Cold, continental lagers have arrived as the new kids on the block. They are filled into kegs and start supplanting traditional cask-conditioned bitters and pale ales in the pub. And they are filled into bottles and cans – driving demand in the off-trade at the expense of footfall in the on-trade.
It’s the end of the 80s and Maris Otter is officially removed from the NIAB list.
The last hurrah of the 20th century. The Spice Girls are the new pop scene phenomenon. The film Titanic scores a hit, going on to become one of the top three highest-grossing titles ever. Tim Berners-Lee, an English computer scientist, invents the World Wide Web. And the first ever text message is sent on a phone. Hello brave new world.
Things are happening in the world of barley too. Grain merchants H Banham and Robin Appel are not happy with the commoditisation of the entire grain market. They are convinced that there’s still a place for speciality varieties – ones that lend themselves to floor malting and to particular styles of beer. They join forces in a quest to save the Maris Otter barley variety.
In 1992, Tony Banham and Robin Appel buy the rights to the variety. They are taking a risk. Most barley varieties are superseded in five or six years. Maris Otter is already the longest-lived and – it has to be said – it isn’t in the greatest condition it’s ever been in. There’s been a bit of cross-fertilisation with other varieties, and of course some not-so-perfect grains have reproduced, with imperfections passing into subsequent generations.
To take it back to its original glory. The starting point is the rigorous process of reselection. That’s where specialists in the field of barley (pun intended) walk through crops and aided by distinctive magnifying glasses, carefully examine individual ears and seeds. They pocket only the seeds that are pure, truest-to-type exemplars of the Maris Otter variety.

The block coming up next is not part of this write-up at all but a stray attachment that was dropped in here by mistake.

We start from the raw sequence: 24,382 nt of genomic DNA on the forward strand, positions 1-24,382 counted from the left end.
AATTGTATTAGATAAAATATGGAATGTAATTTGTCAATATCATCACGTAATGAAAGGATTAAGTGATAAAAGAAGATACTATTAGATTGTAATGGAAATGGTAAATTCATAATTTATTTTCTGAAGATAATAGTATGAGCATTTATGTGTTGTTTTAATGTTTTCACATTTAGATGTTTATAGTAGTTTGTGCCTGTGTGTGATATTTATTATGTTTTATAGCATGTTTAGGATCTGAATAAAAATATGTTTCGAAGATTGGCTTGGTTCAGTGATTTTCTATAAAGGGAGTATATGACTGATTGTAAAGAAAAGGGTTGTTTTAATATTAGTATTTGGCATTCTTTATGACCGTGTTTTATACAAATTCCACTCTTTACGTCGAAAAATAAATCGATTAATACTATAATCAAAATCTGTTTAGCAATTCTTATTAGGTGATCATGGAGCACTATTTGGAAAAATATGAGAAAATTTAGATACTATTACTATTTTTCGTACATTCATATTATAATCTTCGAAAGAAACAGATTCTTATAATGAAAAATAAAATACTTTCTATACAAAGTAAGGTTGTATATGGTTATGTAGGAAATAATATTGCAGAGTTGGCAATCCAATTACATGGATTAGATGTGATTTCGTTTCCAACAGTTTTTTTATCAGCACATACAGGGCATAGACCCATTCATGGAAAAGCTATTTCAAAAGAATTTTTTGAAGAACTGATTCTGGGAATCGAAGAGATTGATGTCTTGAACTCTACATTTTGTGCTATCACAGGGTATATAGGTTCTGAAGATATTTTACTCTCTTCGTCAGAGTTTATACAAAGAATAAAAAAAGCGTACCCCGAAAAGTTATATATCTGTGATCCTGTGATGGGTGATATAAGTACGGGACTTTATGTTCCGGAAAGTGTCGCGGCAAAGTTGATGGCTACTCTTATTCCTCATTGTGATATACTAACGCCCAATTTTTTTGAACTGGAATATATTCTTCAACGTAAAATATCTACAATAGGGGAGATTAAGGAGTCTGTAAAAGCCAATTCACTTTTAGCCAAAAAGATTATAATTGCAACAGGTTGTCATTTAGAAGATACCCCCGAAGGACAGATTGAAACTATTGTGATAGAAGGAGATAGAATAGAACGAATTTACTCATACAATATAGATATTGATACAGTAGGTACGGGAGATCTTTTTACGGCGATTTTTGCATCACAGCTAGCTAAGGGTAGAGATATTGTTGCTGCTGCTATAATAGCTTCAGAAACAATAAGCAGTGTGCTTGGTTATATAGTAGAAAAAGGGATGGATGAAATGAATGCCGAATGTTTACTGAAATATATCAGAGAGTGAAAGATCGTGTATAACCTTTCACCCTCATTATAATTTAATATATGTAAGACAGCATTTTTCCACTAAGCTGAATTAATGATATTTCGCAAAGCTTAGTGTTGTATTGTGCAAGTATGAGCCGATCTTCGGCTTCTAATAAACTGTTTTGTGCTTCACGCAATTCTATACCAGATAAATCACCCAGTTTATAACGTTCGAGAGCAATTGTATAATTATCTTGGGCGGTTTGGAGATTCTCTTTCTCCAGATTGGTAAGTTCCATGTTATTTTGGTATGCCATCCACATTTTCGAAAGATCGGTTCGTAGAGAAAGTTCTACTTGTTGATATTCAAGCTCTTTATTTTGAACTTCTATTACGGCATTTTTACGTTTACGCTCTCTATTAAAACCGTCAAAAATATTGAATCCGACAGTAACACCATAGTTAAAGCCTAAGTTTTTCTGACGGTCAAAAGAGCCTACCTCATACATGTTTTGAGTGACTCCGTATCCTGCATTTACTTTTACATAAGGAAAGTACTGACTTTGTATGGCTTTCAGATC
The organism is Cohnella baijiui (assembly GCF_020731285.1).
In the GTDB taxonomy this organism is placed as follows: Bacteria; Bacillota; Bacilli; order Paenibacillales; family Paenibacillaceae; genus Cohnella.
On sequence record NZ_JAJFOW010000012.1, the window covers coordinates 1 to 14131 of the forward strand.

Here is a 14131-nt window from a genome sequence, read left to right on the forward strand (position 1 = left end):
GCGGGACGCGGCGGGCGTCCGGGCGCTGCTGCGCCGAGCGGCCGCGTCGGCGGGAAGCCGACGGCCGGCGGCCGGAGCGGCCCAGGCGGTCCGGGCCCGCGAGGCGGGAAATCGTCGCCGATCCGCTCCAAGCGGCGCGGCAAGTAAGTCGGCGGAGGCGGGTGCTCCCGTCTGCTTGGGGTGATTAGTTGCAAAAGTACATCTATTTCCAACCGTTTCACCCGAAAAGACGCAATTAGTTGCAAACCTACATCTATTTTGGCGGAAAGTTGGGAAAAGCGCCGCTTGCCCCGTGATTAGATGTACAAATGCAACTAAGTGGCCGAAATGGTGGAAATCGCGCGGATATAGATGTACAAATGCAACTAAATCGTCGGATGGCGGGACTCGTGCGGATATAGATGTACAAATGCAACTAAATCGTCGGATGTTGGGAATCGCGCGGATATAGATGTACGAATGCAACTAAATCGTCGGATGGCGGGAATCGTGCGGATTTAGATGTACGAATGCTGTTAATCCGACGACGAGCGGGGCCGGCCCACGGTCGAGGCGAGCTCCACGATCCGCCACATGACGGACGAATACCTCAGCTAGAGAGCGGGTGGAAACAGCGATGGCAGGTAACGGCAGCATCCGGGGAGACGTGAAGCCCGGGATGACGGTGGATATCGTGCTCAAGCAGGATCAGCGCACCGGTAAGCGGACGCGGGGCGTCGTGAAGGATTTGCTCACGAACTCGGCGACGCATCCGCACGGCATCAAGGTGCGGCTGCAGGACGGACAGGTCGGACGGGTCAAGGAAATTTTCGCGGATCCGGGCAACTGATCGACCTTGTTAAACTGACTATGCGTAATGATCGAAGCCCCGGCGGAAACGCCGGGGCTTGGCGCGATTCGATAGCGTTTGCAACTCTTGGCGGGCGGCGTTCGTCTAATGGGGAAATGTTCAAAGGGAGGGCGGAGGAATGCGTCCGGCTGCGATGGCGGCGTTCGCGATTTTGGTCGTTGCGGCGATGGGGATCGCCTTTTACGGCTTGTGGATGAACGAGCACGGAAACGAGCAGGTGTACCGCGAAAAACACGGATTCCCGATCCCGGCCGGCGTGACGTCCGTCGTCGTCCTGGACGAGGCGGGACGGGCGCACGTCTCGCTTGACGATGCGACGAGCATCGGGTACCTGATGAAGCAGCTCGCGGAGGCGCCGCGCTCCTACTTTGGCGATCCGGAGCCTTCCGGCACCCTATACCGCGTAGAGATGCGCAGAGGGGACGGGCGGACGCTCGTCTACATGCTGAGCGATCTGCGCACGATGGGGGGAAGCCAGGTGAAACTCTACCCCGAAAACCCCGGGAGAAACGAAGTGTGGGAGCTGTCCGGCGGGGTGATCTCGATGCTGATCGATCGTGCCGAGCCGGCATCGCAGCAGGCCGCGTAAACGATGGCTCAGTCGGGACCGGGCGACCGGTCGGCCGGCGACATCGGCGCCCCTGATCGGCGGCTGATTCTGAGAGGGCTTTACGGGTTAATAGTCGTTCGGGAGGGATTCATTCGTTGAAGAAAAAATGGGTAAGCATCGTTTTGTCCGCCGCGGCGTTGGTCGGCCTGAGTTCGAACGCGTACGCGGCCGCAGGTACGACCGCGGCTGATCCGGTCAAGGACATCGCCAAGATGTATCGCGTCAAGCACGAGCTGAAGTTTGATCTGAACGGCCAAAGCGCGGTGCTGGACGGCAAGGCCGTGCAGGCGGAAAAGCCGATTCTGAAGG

These they take away to propagate. Once there are sufficient volumes of these pure and precious seeds, they are planted in a field.
Not any old field. But one in a secret location in the wilds of North Norfolk.
One with a sunny aspect and gentle breezes from the sea, a flattish topography and light, well drained soils. One that becomes the ‘mother field’.
Successive generations of pure, unadulterated Maris Otter owe their existence to this mother field – and the painstaking reselection process regularly carried out by Banham’s.
Let us say at this point – as we had been since the first harvest in 1965 – that Crisp is totally invested in the variety and are keen to be part of the rescue operations. We have traditional floor maltings to bring out the best in the barley, and we have brewers who love the resulting malt. Brewers of traditional light and dark ales.
So here we are. Maris Otter is not going to be confined to the annals of history. It has been revived and will become increasingly revered by craft brewers – and indeed distillers.